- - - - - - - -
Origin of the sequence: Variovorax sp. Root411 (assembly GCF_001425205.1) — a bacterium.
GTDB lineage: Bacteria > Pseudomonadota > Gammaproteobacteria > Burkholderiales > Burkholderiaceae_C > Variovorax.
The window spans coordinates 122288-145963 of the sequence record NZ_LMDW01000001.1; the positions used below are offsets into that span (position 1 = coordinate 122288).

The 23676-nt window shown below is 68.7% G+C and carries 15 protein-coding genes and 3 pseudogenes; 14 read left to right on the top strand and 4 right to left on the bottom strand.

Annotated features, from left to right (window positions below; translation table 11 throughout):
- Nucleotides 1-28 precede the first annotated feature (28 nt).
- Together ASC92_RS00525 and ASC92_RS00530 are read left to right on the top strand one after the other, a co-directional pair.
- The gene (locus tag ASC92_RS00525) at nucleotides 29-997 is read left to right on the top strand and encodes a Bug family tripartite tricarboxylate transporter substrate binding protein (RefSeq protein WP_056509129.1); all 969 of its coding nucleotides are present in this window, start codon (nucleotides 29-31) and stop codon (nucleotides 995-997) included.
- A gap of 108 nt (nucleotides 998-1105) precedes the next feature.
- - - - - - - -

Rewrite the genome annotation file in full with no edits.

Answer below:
Origin of the sequence: Variovorax sp. Root411 (assembly GCF_001425205.1) — a bacterium.
GTDB lineage: Bacteria > Pseudomonadota > Gammaproteobacteria > Burkholderiales > Burkholderiaceae_C > Variovorax.
The window spans coordinates 122288-145963 of the sequence record NZ_LMDW01000001.1; the positions used below are offsets into that span (position 1 = coordinate 122288).

The 23676-nt window shown below is 68.7% G+C and carries 15 protein-coding genes and 3 pseudogenes; 14 read left to right on the top strand and 4 right to left on the bottom strand.

Annotated features, from left to right (window positions below; translation table 11 throughout):
- Nucleotides 1-28 precede the first annotated feature (28 nt).
- Together ASC92_RS00525 and ASC92_RS00530 are read left to right on the top strand one after the other, a co-directional pair.
- The gene (locus tag ASC92_RS00525) at nucleotides 29-997 is read left to right on the top strand and encodes a Bug family tripartite tricarboxylate transporter substrate binding protein (RefSeq protein WP_056509129.1); all 969 of its coding nucleotides are present in this window, start codon (nucleotides 29-31) and stop codon (nucleotides 995-997) included.
- A gap of 108 nt (nucleotides 998-1105) precedes the next feature.